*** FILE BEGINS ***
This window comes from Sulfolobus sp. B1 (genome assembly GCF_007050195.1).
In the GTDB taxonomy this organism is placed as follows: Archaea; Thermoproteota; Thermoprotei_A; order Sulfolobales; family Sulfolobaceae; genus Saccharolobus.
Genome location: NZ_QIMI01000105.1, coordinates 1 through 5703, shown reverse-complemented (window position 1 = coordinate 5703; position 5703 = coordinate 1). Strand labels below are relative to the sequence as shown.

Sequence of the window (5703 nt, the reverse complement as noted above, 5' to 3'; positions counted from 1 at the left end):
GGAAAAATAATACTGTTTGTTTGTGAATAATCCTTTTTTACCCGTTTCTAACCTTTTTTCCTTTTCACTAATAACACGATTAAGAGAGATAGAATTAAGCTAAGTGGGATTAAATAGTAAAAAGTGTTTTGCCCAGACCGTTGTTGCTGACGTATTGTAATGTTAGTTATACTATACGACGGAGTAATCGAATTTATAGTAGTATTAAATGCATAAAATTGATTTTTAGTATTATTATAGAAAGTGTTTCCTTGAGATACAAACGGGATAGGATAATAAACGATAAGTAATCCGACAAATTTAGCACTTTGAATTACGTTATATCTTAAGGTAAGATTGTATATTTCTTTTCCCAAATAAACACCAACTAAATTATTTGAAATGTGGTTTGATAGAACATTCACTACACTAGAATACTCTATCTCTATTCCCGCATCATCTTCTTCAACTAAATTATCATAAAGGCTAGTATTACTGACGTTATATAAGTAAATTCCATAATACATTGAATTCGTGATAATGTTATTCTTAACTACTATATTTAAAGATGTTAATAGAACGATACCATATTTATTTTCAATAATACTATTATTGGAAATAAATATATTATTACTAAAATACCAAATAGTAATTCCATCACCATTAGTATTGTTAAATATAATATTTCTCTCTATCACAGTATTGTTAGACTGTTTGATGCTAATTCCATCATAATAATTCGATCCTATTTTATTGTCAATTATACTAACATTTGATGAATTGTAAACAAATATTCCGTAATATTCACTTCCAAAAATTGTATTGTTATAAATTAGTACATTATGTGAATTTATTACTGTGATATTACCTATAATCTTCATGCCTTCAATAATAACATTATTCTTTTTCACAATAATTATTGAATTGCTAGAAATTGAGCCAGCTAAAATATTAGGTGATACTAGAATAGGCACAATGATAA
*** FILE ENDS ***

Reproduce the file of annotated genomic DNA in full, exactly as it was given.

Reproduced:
This window comes from Sulfolobus sp. B1 (genome assembly GCF_007050195.1).
In the GTDB taxonomy this organism is placed as follows: Archaea; Thermoproteota; Thermoprotei_A; order Sulfolobales; family Sulfolobaceae; genus Saccharolobus.
Genome location: NZ_QIMI01000105.1, coordinates 1 through 5703, shown reverse-complemented (window position 1 = coordinate 5703; position 5703 = coordinate 1). Strand labels below are relative to the sequence as shown.

Sequence of the window (5703 nt, the reverse complement as noted above, 5' to 3'; positions counted from 1 at the left end):
GGAAAAATAATACTGTTTGTTTGTGAATAATCCTTTTTTACCCGTTTCTAACCTTTTTTCCTTTTCACTAATAACACGATTAAGAGAGATAGAATTAAGCTAAGTGGGATTAAATAGTAAAAAGTGTTTTGCCCAGACCGTTGTTGCTGACGTATTGTAATGTTAGTTATACTATACGACGGAGTAATCGAATTTATAGTAGTATTAAATGCATAAAATTGATTTTTAGTATTATTATAGAAAGTGTTTCCTTGAGATACAAACGGGATAGGATAATAAACGATAAGTAATCCGACAAATTTAGCACTTTGAATTACGTTATATCTTAAGGTAAGATTGTATATTTCTTTTCCCAAATAAACACCAACTAAATTATTTGAAATGTGGTTTGATAGAACATTCACTACACTAGAATACTCTATCTCTATTCCCGCATCATCTTCTTCAACTAAATTATCATAAAGGCTAGTATTACTGACGTTATATAAGTAAATTCCATAATACATTGAATTCGTGATAATGTTATTCTTAACTACTATATTTAAAGATGTTAATAGAACGATACCATATTTATTTTCAATAATACTATTATTGGAAATAAATATATTATTACTAAAATACCAAATAGTAATTCCATCACCATTAGTATTGTTAAATATAATATTTCTCTCTATCACAGTATTGTTAGACTGTTTGATGCTAATTCCATCATAATAATTCGATCCTATTTTATTGTCAATTATACTAACATTTGATGAATTGTAAACAAATATTCCGTAATATTCACTTCCAAAAATTGTATTGTTATAAATTAGTACATTATGTGAATTTATTACTGTGATATTACCTATAATCTTCATGCCTTCAATAATAACATTATTCTTTTTCACAATAATTATTGAATTGCTAGAAATTGAGCCAGCTAAAATATTAGGTGATACTAGAATAGGCACAATGATAA